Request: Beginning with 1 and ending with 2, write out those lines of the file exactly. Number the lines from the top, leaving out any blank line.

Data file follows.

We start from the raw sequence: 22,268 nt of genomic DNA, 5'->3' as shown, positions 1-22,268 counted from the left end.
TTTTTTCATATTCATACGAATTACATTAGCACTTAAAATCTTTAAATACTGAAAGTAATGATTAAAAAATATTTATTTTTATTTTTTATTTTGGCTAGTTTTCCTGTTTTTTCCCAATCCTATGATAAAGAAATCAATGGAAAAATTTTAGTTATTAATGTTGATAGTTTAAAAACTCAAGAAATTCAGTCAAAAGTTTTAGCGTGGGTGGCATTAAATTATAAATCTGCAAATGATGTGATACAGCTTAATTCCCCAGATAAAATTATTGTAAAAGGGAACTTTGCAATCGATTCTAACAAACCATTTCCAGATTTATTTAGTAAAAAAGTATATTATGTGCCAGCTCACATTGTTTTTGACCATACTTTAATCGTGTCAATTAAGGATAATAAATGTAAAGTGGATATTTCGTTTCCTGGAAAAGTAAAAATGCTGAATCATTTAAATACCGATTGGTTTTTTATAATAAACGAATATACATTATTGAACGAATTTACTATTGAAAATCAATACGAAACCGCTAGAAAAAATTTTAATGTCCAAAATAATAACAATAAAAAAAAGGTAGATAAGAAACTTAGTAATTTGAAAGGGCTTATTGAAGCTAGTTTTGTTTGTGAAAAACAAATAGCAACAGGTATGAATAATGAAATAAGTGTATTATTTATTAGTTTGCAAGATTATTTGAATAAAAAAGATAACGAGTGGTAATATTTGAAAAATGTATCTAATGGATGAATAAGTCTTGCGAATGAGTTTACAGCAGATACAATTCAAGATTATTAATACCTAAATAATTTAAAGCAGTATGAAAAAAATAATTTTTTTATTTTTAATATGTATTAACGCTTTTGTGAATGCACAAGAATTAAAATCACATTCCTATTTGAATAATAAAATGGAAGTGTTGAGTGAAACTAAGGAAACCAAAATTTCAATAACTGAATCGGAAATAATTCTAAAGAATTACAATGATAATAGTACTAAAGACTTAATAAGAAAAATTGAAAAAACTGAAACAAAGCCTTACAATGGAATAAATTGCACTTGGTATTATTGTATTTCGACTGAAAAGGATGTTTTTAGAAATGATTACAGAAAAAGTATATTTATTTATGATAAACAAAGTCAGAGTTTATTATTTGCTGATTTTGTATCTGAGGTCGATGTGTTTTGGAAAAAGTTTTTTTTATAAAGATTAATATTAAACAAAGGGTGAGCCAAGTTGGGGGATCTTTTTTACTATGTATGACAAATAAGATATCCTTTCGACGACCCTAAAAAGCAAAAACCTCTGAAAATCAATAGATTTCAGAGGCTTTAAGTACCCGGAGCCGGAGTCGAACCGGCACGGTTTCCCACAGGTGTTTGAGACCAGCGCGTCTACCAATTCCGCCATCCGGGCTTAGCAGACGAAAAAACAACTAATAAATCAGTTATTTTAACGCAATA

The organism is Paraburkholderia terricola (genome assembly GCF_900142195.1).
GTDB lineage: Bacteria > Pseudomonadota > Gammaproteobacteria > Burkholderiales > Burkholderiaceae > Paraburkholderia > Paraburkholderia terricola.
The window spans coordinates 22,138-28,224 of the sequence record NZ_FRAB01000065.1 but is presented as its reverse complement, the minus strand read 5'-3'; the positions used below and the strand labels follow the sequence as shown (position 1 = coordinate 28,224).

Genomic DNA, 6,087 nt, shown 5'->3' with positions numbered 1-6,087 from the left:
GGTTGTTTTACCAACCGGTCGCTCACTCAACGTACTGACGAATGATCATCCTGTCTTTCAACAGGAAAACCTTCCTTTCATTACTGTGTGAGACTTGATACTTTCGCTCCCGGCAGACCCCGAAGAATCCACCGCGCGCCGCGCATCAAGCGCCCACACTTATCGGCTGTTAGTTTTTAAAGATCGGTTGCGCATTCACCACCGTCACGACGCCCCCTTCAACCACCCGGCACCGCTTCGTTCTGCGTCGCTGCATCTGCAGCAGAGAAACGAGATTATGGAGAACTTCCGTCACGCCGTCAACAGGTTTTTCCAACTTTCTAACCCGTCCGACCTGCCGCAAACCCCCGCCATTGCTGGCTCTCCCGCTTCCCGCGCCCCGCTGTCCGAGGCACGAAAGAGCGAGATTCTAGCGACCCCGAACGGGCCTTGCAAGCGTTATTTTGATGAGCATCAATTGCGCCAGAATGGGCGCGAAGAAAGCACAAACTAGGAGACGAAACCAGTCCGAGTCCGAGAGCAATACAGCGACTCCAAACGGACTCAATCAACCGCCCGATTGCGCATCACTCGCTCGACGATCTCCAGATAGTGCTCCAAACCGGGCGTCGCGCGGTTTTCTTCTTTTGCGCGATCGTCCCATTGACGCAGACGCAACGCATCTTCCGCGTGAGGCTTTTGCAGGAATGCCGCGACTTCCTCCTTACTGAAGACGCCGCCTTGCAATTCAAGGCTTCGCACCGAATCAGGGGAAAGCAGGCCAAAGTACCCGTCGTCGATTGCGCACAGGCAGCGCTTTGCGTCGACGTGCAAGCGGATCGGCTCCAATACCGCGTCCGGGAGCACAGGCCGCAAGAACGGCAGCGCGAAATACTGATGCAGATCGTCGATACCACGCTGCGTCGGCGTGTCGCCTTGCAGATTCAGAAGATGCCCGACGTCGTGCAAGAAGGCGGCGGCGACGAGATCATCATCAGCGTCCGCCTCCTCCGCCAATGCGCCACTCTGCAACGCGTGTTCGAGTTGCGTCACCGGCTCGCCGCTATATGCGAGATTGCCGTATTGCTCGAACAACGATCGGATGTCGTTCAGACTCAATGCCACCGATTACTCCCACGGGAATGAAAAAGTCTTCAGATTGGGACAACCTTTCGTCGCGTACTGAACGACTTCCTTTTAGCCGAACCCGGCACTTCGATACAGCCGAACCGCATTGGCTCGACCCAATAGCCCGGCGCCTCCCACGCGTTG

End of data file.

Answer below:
We start from the raw sequence: 22,268 nt of genomic DNA, 5'->3' as shown, positions 1-22,268 counted from the left end.
TTTTTTCATATTCATACGAATTACATTAGCACTTAAAATCTTTAAATACTGAAAGTAATGATTAAAAAATATTTATTTTTATTTTTTATTTTGGCTAGTTTTCCTGTTTTTTCCCAATCCTATGATAAAGAAATCAATGGAAAAATTTTAGTTATTAATGTTGATAGTTTAAAAACTCAAGAAATTCAGTCAAAAGTTTTAGCGTGGGTGGCATTAAATTATAAATCTGCAAATGATGTGATACAGCTTAATTCCCCAGATAAAATTATTGTAAAAGGGAACTTTGCAATCGATTCTAACAAACCATTTCCAGATTTATTTAGTAAAAAAGTATATTATGTGCCAGCTCACATTGTTTTTGACCATACTTTAATCGTGTCAATTAAGGATAATAAATGTAAAGTGGATATTTCGTTTCCTGGAAAAGTAAAAATGCTGAATCATTTAAATACCGATTGGTTTTTTATAATAAACGAATATACATTATTGAACGAATTTACTATTGAAAATCAATACGAAACCGCTAGAAAAAATTTTAATGTCCAAAATAATAACAATAAAAAAAAGGTAGATAAGAAACTTAGTAATTTGAAAGGGCTTATTGAAGCTAGTTTTGTTTGTGAAAAACAAATAGCAACAGGTATGAATAATGAAATAAGTGTATTATTTATTAGTTTGCAAGATTATTTGAATAAAAAAGATAACGAGTGGTAATATTTGAAAAATGTATCTAATGGATGAATAAGTCTTGCGAATGAGTTTACAGCAGATACAATTCAAGATTATTAATACCTAAATAATTTAAAGCAGTATGAAAAAAATAATTTTTTTATTTTTAATATGTATTAACGCTTTTGTGAATGCACAAGAATTAAAATCACATTCCTATTTGAATAATAAAATGGAAGTGTTGAGTGAAACTAAGGAAACCAAAATTTCAATAACTGAATCGGAAATAATTCTAAAGAATTACAATGATAATAGTACTAAAGACTTAATAAGAAAAATTGAAAAAACTGAAACAAAGCCTTACAATGGAATAAATTGCACTTGGTATTATTGTATTTCGACTGAAAAGGATGTTTTTAGAAATGATTACAGAAAAAGTATATTTATTTATGATAAACAAAGTCAGAGTTTATTATTTGCTGATTTTGTATCTGAGGTCGATGTGTTTTGGAAAAAGTTTTTTTTATAAAGATTAATATTAAACAAAGGGTGAGCCAAGTTGGGGGATCTTTTTTACTATGTATGACAAATAAGATATCCTTTCGACGACCCTAAAAAGCAAAAACCTCTGAAAATCAATAGATTTCAGAGGCTTTAAGTACCCGGAGCCGGAGTCGAACCGGCACGGTTTCCCACAGGTGTTTGAGACCAGCGCGTCTACCAATTCCGCCATCCGGGCTTAGCAGACGAAAAAACAACTAATAAATCAGTTATTTTAACGCAATA